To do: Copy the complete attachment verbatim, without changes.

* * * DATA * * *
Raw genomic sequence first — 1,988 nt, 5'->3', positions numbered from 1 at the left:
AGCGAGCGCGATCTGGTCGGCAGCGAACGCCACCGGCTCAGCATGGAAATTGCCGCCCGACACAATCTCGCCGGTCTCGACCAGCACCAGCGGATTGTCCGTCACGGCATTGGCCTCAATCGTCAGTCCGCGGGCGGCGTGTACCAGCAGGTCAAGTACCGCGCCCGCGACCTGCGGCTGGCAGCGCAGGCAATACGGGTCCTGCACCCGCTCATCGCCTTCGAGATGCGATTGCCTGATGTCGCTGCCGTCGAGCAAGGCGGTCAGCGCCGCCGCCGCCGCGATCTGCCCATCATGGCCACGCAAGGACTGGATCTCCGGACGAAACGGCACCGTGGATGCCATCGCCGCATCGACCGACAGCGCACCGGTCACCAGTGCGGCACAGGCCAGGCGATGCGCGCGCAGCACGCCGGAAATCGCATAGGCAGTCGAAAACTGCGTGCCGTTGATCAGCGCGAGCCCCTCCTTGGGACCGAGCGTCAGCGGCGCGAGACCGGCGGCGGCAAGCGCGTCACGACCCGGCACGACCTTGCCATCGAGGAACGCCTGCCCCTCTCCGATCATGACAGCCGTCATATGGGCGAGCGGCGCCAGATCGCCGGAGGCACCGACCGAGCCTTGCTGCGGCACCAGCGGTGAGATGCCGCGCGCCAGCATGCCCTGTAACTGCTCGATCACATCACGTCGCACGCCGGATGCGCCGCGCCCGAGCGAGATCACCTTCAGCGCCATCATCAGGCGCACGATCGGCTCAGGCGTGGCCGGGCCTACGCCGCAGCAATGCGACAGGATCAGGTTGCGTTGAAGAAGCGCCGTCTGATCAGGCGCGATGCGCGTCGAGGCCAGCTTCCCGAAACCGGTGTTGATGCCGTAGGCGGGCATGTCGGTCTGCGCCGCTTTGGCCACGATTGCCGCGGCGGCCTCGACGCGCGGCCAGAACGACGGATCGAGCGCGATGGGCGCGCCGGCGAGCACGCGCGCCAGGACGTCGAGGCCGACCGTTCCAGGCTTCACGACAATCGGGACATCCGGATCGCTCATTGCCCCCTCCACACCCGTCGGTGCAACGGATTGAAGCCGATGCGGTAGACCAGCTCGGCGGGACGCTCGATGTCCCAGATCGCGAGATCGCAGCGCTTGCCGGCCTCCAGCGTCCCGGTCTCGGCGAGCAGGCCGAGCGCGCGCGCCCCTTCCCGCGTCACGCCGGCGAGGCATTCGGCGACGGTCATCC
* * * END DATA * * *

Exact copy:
Raw genomic sequence first — 1,988 nt, 5'->3', positions numbered from 1 at the left:
AGCGAGCGCGATCTGGTCGGCAGCGAACGCCACCGGCTCAGCATGGAAATTGCCGCCCGACACAATCTCGCCGGTCTCGACCAGCACCAGCGGATTGTCCGTCACGGCATTGGCCTCAATCGTCAGTCCGCGGGCGGCGTGTACCAGCAGGTCAAGTACCGCGCCCGCGACCTGCGGCTGGCAGCGCAGGCAATACGGGTCCTGCACCCGCTCATCGCCTTCGAGATGCGATTGCCTGATGTCGCTGCCGTCGAGCAAGGCGGTCAGCGCCGCCGCCGCCGCGATCTGCCCATCATGGCCACGCAAGGACTGGATCTCCGGACGAAACGGCACCGTGGATGCCATCGCCGCATCGACCGACAGCGCACCGGTCACCAGTGCGGCACAGGCCAGGCGATGCGCGCGCAGCACGCCGGAAATCGCATAGGCAGTCGAAAACTGCGTGCCGTTGATCAGCGCGAGCCCCTCCTTGGGACCGAGCGTCAGCGGCGCGAGACCGGCGGCGGCAAGCGCGTCACGACCCGGCACGACCTTGCCATCGAGGAACGCCTGCCCCTCTCCGATCATGACAGCCGTCATATGGGCGAGCGGCGCCAGATCGCCGGAGGCACCGACCGAGCCTTGCTGCGGCACCAGCGGTGAGATGCCGCGCGCCAGCATGCCCTGTAACTGCTCGATCACATCACGTCGCACGCCGGATGCGCCGCGCCCGAGCGAGATCACCTTCAGCGCCATCATCAGGCGCACGATCGGCTCAGGCGTGGCCGGGCCTACGCCGCAGCAATGCGACAGGATCAGGTTGCGTTGAAGAAGCGCCGTCTGATCAGGCGCGATGCGCGTCGAGGCCAGCTTCCCGAAACCGGTGTTGATGCCGTAGGCGGGCATGTCGGTCTGCGCCGCTTTGGCCACGATTGCCGCGGCGGCCTCGACGCGCGGCCAGAACGACGGATCGAGCGCGATGGGCGCGCCGGCGAGCACGCGCGCCAGGACGTCGAGGCCGACCGTTCCAGGCTTCACGACAATCGGGACATCCGGATCGCTCATTGCCCCCTCCACACCCGTCGGTGCAACGGATTGAAGCCGATGCGGTAGACCAGCTCGGCGGGACGCTCGATGTCCCAGATCGCGAGATCGCAGCGCTTGCCGGCCTCCAGCGTCCCGGTCTCGGCGAGCAGGCCGAGCGCGCGCGCCCCTTCCCGCGTCACGCCGGCGAGGCATTCGGCGACGGTCATCC